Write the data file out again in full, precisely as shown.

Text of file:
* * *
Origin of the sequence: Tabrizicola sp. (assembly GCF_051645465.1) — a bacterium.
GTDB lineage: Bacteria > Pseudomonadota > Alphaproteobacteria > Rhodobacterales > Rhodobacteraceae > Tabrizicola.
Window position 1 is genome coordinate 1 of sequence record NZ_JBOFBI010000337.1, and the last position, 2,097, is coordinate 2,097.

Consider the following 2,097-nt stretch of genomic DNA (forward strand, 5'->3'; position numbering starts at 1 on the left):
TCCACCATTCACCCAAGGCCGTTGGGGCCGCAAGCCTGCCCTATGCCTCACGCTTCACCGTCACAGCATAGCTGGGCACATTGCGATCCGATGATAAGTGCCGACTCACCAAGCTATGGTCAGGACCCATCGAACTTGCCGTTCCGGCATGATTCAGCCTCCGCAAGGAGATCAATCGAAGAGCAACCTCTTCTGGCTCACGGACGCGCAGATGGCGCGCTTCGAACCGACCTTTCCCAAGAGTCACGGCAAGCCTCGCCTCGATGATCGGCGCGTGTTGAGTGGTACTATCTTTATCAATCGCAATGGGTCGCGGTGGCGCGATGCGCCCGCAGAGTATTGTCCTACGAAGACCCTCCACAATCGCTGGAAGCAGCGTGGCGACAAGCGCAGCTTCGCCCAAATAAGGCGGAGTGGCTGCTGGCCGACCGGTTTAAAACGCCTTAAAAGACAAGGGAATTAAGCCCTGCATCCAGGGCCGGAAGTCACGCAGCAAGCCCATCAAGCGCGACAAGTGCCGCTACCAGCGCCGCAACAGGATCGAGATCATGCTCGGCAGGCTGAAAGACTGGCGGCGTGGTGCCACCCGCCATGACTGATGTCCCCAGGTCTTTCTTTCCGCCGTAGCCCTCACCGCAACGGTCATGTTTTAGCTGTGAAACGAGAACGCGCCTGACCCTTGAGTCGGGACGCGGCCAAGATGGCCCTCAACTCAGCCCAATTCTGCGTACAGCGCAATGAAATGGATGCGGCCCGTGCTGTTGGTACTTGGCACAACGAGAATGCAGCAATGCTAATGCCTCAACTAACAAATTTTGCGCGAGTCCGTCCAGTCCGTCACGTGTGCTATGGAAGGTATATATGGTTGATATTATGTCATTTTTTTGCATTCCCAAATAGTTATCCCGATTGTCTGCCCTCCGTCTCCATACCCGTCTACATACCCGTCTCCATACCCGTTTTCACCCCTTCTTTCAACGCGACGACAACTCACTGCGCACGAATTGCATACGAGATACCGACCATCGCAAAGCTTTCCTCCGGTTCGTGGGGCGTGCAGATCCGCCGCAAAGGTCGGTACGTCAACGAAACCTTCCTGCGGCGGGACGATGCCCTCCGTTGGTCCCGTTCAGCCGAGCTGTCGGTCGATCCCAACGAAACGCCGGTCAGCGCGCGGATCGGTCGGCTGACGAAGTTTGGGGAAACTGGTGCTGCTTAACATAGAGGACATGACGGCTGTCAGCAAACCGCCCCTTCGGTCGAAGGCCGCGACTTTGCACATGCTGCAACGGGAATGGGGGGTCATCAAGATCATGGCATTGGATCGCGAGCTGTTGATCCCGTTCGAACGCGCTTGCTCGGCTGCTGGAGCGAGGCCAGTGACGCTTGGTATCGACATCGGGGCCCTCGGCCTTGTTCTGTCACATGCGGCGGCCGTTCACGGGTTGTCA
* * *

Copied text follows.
Origin of the sequence: Tabrizicola sp. (assembly GCF_051645465.1) — a bacterium.
GTDB lineage: Bacteria > Pseudomonadota > Alphaproteobacteria > Rhodobacterales > Rhodobacteraceae > Tabrizicola.
Window position 1 is genome coordinate 1 of sequence record NZ_JBOFBI010000337.1, and the last position, 2,097, is coordinate 2,097.

Consider the following 2,097-nt stretch of genomic DNA (forward strand, 5'->3'; position numbering starts at 1 on the left):
TCCACCATTCACCCAAGGCCGTTGGGGCCGCAAGCCTGCCCTATGCCTCACGCTTCACCGTCACAGCATAGCTGGGCACATTGCGATCCGATGATAAGTGCCGACTCACCAAGCTATGGTCAGGACCCATCGAACTTGCCGTTCCGGCATGATTCAGCCTCCGCAAGGAGATCAATCGAAGAGCAACCTCTTCTGGCTCACGGACGCGCAGATGGCGCGCTTCGAACCGACCTTTCCCAAGAGTCACGGCAAGCCTCGCCTCGATGATCGGCGCGTGTTGAGTGGTACTATCTTTATCAATCGCAATGGGTCGCGGTGGCGCGATGCGCCCGCAGAGTATTGTCCTACGAAGACCCTCCACAATCGCTGGAAGCAGCGTGGCGACAAGCGCAGCTTCGCCCAAATAAGGCGGAGTGGCTGCTGGCCGACCGGTTTAAAACGCCTTAAAAGACAAGGGAATTAAGCCCTGCATCCAGGGCCGGAAGTCACGCAGCAAGCCCATCAAGCGCGACAAGTGCCGCTACCAGCGCCGCAACAGGATCGAGATCATGCTCGGCAGGCTGAAAGACTGGCGGCGTGGTGCCACCCGCCATGACTGATGTCCCCAGGTCTTTCTTTCCGCCGTAGCCCTCACCGCAACGGTCATGTTTTAGCTGTGAAACGAGAACGCGCCTGACCCTTGAGTCGGGACGCGGCCAAGATGGCCCTCAACTCAGCCCAATTCTGCGTACAGCGCAATGAAATGGATGCGGCCCGTGCTGTTGGTACTTGGCACAACGAGAATGCAGCAATGCTAATGCCTCAACTAACAAATTTTGCGCGAGTCCGTCCAGTCCGTCACGTGTGCTATGGAAGGTATATATGGTTGATATTATGTCATTTTTTTGCATTCCCAAATAGTTATCCCGATTGTCTGCCCTCCGTCTCCATACCCGTCTACATACCCGTCTCCATACCCGTTTTCACCCCTTCTTTCAACGCGACGACAACTCACTGCGCACGAATTGCATACGAGATACCGACCATCGCAAAGCTTTCCTCCGGTTCGTGGGGCGTGCAGATCCGCCGCAAAGGTCGGTACGTCAACGAAACCTTCCTGCGGCGGGACGATGCCCTCCGTTGGTCCCGTTCAGCCGAGCTGTCGGTCGATCCCAACGAAACGCCGGTCAGCGCGCGGATCGGTCGGCTGACGAAGTTTGGGGAAACTGGTGCTGCTTAACATAGAGGACATGACGGCTGTCAGCAAACCGCCCCTTCGGTCGAAGGCCGCGACTTTGCACATGCTGCAACGGGAATGGGGGGTCATCAAGATCATGGCATTGGATCGCGAGCTGTTGATCCCGTTCGAACGCGCTTGCTCGGCTGCTGGAGCGAGGCCAGTGACGCTTGGTATCGACATCGGGGCCCTCGGCCTTGTTCTGTCACATGCGGCGGCCGTTCACGGGTTGTCA